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PToN
Premium
join:2001-10-04
Houston, TX

Direct Connect cable architecture?

Hello,

Recently we had a project to install a new security system and since the devices were all IP, we decided to go with direct connect to the switch.

After finishing the project, we saw how much cleaner and space saving this technique was. And started to wonder if it would be worth for us to implement this across the entire building.

We only have 1 building with 1 full first floor and half a second floor. The MDF is on the second floor all the way on the front of the building and the farthest distance that we have to cover would be abound 400ft. I know it violates standards, but those machines are working just fine (plus we are planning to build an IDF somewhere in the middle) so it would be a temporary thing.

90% of the office space only requires 1 data port and 1 digital port (this is just a cat5 run that connects to the phone system). The other exception is some analog phone lines from the same phone system to a few people that insist on having a fax machine in their office.

Right now, we have the phone system patch panel ports connecting to other patch panel ports and other ports connecting to switches. It is a huge orgy/incest of interconnections, all in the same rack.

I think direct connect could help fix our mess and give us more room in the rack, as well as simplifying things a bit. I dont see scalability as a problem since for every new port we add we still need to run the cables from the MDF to whatever location and then patch the port.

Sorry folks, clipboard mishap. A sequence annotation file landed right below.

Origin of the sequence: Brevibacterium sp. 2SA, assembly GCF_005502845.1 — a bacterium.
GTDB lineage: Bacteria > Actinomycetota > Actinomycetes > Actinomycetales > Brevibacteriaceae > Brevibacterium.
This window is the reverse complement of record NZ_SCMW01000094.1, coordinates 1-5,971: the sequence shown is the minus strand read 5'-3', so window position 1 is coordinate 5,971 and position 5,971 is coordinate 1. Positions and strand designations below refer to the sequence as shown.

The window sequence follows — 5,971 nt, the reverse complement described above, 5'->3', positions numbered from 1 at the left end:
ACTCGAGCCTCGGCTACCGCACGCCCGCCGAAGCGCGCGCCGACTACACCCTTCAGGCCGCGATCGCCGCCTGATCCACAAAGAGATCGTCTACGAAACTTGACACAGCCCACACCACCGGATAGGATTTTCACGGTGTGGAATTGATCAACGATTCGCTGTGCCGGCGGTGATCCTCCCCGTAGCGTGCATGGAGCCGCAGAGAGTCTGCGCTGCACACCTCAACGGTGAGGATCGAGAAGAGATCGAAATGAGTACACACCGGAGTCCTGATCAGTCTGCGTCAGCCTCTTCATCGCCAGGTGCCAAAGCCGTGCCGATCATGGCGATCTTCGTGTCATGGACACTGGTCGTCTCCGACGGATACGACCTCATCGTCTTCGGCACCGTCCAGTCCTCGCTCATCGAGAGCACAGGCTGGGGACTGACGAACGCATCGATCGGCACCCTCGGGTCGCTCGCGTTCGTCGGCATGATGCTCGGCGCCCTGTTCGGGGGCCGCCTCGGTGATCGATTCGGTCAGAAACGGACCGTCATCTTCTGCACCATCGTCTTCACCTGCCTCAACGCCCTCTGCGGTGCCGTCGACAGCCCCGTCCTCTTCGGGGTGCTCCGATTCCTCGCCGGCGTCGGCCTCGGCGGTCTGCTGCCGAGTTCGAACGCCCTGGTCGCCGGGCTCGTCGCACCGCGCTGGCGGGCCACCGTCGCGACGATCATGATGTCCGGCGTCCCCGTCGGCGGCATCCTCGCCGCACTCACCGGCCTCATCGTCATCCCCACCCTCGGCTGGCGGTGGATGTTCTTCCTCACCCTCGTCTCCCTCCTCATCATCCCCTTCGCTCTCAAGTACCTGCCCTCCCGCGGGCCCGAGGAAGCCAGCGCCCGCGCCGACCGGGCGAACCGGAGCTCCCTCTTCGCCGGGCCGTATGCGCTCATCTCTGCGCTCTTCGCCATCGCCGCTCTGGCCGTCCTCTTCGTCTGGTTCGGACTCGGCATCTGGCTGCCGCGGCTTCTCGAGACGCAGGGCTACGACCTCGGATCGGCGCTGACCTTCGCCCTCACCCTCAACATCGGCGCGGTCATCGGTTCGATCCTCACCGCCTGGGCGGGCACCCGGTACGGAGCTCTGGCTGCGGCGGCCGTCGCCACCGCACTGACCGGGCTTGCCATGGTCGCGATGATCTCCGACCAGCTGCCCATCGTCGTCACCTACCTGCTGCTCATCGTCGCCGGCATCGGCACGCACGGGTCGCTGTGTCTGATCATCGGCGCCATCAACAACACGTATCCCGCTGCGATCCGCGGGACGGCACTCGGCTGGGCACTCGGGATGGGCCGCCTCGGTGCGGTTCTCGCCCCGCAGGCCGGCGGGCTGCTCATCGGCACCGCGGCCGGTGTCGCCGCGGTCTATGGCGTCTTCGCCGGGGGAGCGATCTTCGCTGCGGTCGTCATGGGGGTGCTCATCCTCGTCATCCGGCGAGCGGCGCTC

Anyone care to provide some pros and cons that i might have missed? Cabling architecture is not something i am very familiar with.

Thanks.

JoelC707
Premium
join:2002-07-09
Lanett, AL
kudos:5
When I wired up our main office back in 2005/2006 this is what I did. I had 3 boxes of cable that I used to pull from. I used an alternate color jacket for the phone. Each drop got 1 or 2 data and 1 phone. Each drop utilized a 4 port keystone plate and a blank simply covered the 1-2 unused ports. This allows me to add more ports as needed but to date I haven't needed to do this.

In the server room, the data lines come down in to two 12 or 16 port keystone plates. This lets me fully disconnect everything and have the in-place wiring stay where it is. From the jacks in the server room, I have a 48-port patch panel that routes to tied-in lines inside the rack for servers and routes down and out of the rack to the jacks on the wall for the desktops. This lets me further disconnect the switches from the patch panel (and yes everything is labeled).

For the patch panel to switches, I used to use custom built cables but switched to short 3-foot pre-made cables. I don't have cable management in the rack so I have the cables tie supported to the top of the rack so gravity doesn't do it's thing.

The voice cables go into a wall-mounted patch panel and from there, 7-foot cables route those from that panel straight into a PoE switch. The wall-mounted patch panel was an after-thought compared to the double gang boxes and keystone jacks I used to make up the data termination in the server room. If I had to do it over, you better believe I'd do a patch panel there.